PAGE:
13 February 2009

Without customers you don’t have a business

A business that is not absolutely committed to its customers is one that is going to get into big trouble somewhere down the line. When times get tough and the customers start to question their relationship with the business, the strength or fragility of this bond will soon become apparent.

When we start our businesses we bend over backwards to meet our customers expectations and exceed them anyway possible. Nothing is too much trouble and the slightest hint of an unhappy customer has us begging for forgiveness (well not quite but you know what I mean I hope).

But over time the business grows. The person who started the business and had such a passion for their customers now spends less time dealing face to face with the customers because they have to their staff and all of the other aspects of running the business. As time goes on, they don’t even leave the back office.

The only time they hear from a customer is when there is a problem so they start to really dislike their customers who seem to do nothing but disturb them with complaints. Anyone in this place needs to change their business or their attitude dramatically.

 Our staff mirror our actions and our attitudes. If we have bad attitudes towards our customers they will pick up on this in a second. I stand in shops waiting to be served and watch the staff. I can tell in a second when the owner has lost their passion for the business and the customers because I can see it and hear it in the voice of their staff.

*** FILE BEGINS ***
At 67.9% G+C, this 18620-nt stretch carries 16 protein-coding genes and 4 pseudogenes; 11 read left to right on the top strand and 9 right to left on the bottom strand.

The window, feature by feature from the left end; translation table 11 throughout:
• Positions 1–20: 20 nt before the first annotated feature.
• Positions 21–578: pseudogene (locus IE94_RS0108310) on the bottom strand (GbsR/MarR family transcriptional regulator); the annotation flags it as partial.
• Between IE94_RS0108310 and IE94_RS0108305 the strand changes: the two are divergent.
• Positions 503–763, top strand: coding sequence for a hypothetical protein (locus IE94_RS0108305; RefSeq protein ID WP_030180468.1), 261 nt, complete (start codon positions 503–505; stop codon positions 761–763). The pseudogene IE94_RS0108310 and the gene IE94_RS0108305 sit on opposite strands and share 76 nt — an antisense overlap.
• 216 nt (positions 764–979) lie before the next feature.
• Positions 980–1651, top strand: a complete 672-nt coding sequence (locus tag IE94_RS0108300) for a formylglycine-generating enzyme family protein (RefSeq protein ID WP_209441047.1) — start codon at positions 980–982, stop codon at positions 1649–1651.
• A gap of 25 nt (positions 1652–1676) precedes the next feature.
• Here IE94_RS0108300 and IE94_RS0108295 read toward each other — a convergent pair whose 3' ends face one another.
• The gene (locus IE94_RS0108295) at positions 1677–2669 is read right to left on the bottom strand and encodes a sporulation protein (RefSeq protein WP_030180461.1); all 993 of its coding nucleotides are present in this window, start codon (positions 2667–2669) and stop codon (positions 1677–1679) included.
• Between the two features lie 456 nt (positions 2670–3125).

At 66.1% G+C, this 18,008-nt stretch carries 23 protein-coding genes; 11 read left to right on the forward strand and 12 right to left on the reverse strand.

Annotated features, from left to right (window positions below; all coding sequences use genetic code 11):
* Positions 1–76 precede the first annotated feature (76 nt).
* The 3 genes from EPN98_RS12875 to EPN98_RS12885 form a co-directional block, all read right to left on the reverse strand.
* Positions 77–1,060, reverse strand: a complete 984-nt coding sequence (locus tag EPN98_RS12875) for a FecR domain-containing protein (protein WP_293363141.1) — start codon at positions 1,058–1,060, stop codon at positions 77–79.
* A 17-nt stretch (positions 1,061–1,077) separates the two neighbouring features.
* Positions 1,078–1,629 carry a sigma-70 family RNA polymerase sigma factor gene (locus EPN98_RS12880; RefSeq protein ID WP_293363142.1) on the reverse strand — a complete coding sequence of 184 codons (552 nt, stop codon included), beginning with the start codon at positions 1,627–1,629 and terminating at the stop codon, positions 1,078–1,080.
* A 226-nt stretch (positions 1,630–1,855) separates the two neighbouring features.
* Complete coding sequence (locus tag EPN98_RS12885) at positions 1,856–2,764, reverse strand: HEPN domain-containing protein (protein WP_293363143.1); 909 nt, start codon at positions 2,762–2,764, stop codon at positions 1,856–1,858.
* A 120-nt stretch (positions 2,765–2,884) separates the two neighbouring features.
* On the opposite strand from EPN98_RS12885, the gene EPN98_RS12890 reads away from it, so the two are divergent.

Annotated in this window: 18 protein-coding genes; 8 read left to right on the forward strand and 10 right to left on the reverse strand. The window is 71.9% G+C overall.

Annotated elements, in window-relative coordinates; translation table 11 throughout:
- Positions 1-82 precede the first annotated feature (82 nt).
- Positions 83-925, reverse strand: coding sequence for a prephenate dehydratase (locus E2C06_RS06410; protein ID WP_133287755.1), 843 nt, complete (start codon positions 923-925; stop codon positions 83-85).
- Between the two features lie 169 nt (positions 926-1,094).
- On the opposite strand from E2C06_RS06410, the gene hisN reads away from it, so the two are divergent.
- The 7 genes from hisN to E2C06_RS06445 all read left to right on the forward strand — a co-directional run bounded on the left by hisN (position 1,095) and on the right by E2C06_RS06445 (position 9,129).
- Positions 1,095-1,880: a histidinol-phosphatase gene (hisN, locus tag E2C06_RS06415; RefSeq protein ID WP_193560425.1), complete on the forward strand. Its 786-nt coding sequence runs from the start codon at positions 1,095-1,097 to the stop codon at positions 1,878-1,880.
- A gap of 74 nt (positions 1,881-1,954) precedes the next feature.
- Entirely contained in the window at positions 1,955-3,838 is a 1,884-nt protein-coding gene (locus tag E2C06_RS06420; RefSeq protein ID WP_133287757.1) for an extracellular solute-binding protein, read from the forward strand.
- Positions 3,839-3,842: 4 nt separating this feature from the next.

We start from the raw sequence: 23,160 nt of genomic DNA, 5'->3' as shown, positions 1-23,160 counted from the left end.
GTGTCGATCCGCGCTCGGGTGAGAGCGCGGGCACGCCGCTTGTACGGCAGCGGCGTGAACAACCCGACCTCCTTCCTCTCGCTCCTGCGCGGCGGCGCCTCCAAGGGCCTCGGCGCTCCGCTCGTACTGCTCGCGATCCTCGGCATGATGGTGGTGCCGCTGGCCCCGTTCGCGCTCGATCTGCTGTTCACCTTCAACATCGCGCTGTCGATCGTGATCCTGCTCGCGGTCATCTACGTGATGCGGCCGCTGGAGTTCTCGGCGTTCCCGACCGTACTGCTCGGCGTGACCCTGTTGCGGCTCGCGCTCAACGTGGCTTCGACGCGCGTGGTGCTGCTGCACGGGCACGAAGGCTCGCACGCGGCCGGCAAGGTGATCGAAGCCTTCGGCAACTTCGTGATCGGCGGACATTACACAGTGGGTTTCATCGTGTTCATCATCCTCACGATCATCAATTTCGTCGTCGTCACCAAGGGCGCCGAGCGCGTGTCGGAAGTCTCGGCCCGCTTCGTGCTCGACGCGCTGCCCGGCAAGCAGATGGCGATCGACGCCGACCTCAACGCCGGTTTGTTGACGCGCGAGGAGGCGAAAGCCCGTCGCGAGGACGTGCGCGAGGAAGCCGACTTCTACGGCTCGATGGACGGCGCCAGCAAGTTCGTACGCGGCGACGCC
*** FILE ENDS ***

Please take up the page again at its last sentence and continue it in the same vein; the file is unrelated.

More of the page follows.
As the business owner, you are the business barometer. Everyone adjust their mood and their attitude based on yours. Clearly an issue if you are not in a positive, customer service focused state of mind.

Customers are everything to a business. We should all be looking for ways to service them better, to listen to what they need, to build strong relationships and to do whatever we can to make life easier for our customers.

Some businesses seem to go out of their way to make every interaction hard. It’s hard to find the business, then its hard to park, it is cluttered and dirty inside, nothing has a price on it, they have one bored staff member behind the counter and five customers waiting to be served, then when you get to the counter they say that they don’t accept credit cards and so on. More businesses make it hard to buy from them than we realise.

There are many great books, websites and training services that show how to improve your overall level of customer service, however, non of it will work if the person who owns the business isn’t committed to treating their customers as the number one priority every single day of the year.




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